Speed shooter from Sony
Sony has come out with a new camera, called the Alpha
A77, about which the manufacturer claims it is the world’s fastest
continuous shooter. The claim covers the 12 full size frames which the
Alpha A77 can rattle off every second. Now that is an unbelievable speed,
where most other digitals are stuck on 3-5 frames per second.
Sony describes this new camera as being
in the “prosumer’ class, and those who have tried it say the speed claimed
is no ad-speak. It really does manage 12 frames a second, complete with
shutter and mirror noises. And if megapixels excite you, then the Alpha A77
does not disappoint with its 24.3 Mp.
The camera achieves its speed by virtue
of two hardware additions: a powerful new Bionz image processor and, more
importantly, Single Lens Translucent (SLT) technology, which features a
see-through mirror. It is, however, not a DSLR.
The use of this see-through mirror lets
this camera use the more accurate phase-detection autofocus technology,
allowing it to deliver sharper images even in high-speed mode or when
In practice, this means that at a car
racing event, you let the autofocus lock on to the body of the car and shoot
away at 12 frames per second. Alternatively, you can use the Focus Peaking
mode which will show you when the edges of your subject are sharp in manual
focus mode. The technology in the Alpha SLT also works to deliver sharp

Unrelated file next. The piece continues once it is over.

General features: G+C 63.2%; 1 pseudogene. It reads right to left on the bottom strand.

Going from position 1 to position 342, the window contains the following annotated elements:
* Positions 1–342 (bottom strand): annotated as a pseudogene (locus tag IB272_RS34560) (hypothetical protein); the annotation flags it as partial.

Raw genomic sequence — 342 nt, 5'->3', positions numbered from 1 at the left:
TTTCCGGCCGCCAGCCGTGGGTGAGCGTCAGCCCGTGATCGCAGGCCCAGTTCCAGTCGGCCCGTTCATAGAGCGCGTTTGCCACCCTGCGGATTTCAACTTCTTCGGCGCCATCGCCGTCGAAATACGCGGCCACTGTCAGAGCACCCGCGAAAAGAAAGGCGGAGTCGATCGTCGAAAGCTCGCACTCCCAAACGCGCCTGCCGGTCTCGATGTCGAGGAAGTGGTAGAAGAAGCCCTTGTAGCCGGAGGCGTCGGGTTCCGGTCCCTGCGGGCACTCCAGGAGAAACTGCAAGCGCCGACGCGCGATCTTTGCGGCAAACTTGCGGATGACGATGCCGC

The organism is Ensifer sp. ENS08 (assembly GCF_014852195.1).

focus when capturing videos.
This camera will really suit
fast-action photographers, and this fast-focusing, fast-shooting camera is
incredibly useful for people interested in taking photos of their baby,
open-zoo animal pix, or the children’s sports day.
The Alpha A77's fixed translucent
internal mirror makes the difference. Because it doesn’t reflect the light
coming through the lens to an optical viewfinder as in an SLR, the camera
doesn’t meet the ‘reflex’ requirement of the ‘digital single lens reflex’
The light passing through the A77’s
lens is partially redirected to the camera’s autofocus sensor. The
translucent mirror means that the Alpha A77's phase-detection autofocus
system works when the camera is shooting video or is in burst mode, neither
of which is the case with a DSLR. In a traditional DSLR, the mirror is
flipped up and remains up during video and in burst shooting mode, and the
DSLR’s through-the-lens, phase-detection autofocus system uses the camera’s
less effective contrast-detection autofocus system.
The speed-shooting 12 frames per second
burst mode at full 24.3 megapixel makes it the first camera to shoot images
at a resolution of greater than 20 megapixels with a speed faster than 5